Admittedly, we moved long ago from words to images and gestures in American statecraft. So it’s no surprise that President Obama announced plans to appear, symbolically, as the first sitting president to visit Hiroshima. His presence will undoubtedly be taken by many Japanese as a penitential gesture, though the White House said there will be no “apology.”
I am troubled by the president’s good intentions. Hiroshima (and Nagasaki), terrible as they were, were not, for the generations who fought in World War II, a curtain-raiser on the tensions of the atomic age, but the ghastly final act of a ghastly conflict that had already breached most of the conventions of so-called civilized warfare.
The first point to understand about Hiroshima is that aside from being the culminating horror of tons of aerial bombardment of civilian targets, it almost certainly saved hundreds of thousands of lives, Japanese and American, civilian and military. The preceding approach to the Japanese home islands foretold a great cost in lives. The Japanese military tradition of Bushido taught rank and file combatants that surrender, even in the face of great odds, was disgraceful; and the ethic of shame was powerful in Japanese culture. Even after the Emperor made his decision to thwart the militarists and end resistance, fanatical Japanese officers stormed the palace, perhaps intending to assassinate him. For years after the surrender, ordinary Japanese footsoldiers continued to emerge from hiding places. Such were the grim conditions of the ruling ethic: kill or be killed. And naturally, the Pacific, unlike Europe, saw few prisoners of war.
Finally, it is obvious that the Japanese, forgetting much, view Hiroshima as a transgression of the rules of war, if not a war crime under the Nuremberg code – notwithstanding their own evasion of a declaration of war, or warning, before Pearl Harbor.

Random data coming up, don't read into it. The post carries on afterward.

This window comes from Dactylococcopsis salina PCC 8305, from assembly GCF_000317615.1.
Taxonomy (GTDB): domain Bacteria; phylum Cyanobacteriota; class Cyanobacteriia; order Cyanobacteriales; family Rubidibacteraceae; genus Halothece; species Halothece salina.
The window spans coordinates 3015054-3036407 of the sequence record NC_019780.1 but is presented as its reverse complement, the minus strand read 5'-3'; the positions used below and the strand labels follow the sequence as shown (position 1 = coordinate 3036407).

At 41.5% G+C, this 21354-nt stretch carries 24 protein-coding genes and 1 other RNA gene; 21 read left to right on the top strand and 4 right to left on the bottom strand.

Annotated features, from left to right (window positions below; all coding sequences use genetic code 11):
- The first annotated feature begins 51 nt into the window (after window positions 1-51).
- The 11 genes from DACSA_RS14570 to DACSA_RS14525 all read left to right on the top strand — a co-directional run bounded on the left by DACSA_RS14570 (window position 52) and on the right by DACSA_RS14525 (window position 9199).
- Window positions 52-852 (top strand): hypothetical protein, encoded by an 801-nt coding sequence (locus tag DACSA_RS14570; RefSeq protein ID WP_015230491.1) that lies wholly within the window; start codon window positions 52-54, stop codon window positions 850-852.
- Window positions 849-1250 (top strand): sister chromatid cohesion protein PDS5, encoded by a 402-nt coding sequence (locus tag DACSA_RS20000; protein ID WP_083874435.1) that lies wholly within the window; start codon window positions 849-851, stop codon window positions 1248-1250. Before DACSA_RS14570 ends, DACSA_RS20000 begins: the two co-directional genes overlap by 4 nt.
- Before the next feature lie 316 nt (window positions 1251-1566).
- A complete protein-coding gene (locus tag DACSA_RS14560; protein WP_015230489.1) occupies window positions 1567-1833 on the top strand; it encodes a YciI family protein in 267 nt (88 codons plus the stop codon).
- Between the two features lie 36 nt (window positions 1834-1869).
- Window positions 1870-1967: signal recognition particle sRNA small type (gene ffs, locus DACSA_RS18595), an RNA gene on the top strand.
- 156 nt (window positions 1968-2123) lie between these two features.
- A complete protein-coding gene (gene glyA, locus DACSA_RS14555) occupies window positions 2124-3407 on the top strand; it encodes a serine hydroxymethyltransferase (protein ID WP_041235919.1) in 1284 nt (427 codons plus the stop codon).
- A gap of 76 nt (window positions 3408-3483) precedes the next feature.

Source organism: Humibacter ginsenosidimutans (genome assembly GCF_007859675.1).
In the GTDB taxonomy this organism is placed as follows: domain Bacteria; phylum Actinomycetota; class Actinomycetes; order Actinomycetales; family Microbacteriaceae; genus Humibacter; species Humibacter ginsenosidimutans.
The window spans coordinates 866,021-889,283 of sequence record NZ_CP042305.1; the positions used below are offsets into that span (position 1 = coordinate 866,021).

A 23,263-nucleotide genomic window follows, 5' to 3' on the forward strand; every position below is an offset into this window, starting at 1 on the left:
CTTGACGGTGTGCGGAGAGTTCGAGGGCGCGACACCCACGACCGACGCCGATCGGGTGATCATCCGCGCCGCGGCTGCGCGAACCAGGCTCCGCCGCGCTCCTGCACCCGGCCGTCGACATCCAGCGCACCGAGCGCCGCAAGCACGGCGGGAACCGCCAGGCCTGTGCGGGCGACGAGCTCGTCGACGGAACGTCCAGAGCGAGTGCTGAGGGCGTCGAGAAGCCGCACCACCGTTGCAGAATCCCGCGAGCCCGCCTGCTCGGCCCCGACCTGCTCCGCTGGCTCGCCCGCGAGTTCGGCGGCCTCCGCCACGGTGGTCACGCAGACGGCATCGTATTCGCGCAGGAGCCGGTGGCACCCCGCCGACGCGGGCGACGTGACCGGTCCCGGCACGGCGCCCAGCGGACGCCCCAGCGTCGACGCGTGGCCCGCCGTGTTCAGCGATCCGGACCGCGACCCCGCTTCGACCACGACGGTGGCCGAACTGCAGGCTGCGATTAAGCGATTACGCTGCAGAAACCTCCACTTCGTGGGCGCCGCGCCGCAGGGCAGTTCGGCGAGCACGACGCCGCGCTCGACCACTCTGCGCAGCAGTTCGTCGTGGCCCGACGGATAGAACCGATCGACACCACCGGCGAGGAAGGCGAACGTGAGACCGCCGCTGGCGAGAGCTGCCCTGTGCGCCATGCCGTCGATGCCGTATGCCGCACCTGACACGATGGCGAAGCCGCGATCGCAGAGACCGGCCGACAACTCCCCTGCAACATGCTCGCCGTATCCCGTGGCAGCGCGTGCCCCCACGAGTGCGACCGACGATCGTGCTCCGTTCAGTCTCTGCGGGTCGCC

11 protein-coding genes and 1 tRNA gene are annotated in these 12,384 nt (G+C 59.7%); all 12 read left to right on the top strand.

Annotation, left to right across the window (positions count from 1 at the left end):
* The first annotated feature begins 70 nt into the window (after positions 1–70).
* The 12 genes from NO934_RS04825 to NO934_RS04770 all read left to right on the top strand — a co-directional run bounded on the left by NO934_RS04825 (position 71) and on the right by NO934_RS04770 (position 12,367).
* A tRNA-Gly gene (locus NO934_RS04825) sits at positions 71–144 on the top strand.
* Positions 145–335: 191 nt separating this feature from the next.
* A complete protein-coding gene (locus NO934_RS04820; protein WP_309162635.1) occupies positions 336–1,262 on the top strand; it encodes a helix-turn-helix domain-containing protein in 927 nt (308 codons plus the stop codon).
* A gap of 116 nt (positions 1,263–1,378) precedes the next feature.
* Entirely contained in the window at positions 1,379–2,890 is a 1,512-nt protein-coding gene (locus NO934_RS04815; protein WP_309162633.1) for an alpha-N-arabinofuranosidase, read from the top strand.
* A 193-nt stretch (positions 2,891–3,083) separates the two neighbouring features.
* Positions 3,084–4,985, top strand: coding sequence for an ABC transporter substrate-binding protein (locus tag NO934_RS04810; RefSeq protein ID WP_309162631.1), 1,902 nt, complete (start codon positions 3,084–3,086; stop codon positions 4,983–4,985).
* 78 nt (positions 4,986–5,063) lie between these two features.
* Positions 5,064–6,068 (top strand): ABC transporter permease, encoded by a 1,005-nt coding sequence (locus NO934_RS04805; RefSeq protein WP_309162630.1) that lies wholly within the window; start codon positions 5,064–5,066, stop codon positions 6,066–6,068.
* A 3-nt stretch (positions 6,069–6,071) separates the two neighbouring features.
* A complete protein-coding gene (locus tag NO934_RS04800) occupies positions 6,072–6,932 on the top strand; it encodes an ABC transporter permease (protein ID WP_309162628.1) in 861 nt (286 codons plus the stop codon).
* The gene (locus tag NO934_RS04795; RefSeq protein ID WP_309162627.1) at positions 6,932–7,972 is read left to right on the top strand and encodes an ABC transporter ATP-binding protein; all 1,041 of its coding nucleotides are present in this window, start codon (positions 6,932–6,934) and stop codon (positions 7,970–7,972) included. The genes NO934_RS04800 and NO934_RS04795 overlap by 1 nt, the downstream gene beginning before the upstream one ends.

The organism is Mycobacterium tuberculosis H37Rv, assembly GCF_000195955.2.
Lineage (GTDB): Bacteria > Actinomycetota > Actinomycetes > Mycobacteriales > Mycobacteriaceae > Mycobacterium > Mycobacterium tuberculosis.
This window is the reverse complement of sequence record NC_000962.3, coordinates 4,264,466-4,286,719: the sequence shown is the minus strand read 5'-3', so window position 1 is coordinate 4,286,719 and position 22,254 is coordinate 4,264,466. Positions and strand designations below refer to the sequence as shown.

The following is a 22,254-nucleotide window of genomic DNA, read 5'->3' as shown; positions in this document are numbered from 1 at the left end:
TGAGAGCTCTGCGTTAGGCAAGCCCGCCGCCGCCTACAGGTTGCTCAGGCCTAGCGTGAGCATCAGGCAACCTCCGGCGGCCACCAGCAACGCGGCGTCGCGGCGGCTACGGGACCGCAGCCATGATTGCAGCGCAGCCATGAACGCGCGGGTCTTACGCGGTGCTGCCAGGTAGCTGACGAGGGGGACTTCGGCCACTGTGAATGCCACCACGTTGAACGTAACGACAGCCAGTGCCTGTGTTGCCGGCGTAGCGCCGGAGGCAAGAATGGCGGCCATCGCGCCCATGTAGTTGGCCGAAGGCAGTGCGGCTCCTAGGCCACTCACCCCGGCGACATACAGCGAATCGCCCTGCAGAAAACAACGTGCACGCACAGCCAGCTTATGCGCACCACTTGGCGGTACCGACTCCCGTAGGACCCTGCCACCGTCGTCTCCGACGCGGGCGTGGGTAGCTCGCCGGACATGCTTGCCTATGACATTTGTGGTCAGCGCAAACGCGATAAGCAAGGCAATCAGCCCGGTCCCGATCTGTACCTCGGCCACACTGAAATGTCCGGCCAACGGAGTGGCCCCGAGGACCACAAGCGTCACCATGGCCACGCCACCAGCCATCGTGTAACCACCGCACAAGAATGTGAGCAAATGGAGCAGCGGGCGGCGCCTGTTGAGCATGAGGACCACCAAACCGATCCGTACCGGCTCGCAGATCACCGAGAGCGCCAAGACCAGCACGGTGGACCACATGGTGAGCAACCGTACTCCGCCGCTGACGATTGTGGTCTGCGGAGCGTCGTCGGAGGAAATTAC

The point of the foregoing is not to rehearse old grievances, but to recall the circumstances of 1945.
President Obama is highly intelligent, sophisticated and sensitive. But he doesn’t strike me as being historically minded – as was the predecessor whom the conditions of an earlier age burdened with the atomic decision: Harry Truman. Truman had fought in the First World War and would have understood Sherman’s famous words: “War is cruelty; you cannot refine it.” He had been advised that victory could not be won short of the invasion of the Japanese home islands. The estimates of its cost were horrific. Revisionist historians have attempted, with hindsight, to minimize Truman’s decision – have even fished from strange sources the suggestion that the use of the bomb was calculated not to win the war quickly at the lowest foreseeable cost but to intimidate Russia, whom the Allies had been trying to bring into the war.
If at this late stage of history an effort of imagination is warranted, try to imagine the probable result had President Truman and his advisers shrunk from the use of the atomic bomb. Imagine that the U. S. had alternatively sacrificed several hundred thousand young lives in a bloody march into the Japanese homeland. Imagine that months or years later it had become known that a weapon that would have saved many of those lives was available but was withheld. Imagine the sorrow of bereaved parents inflamed by rage at what might have been.
Along with the date of Pearl Harbor, the date of such a decision would surely, in the words of Franklin D. Roosevelt in December 1941, be remembered as “a date which will live in infamy.” And should have been.
Edwin M. Yoder Jr., now of Chapel Hill, is an N.C. native and a former editor and columnist here and in Washington.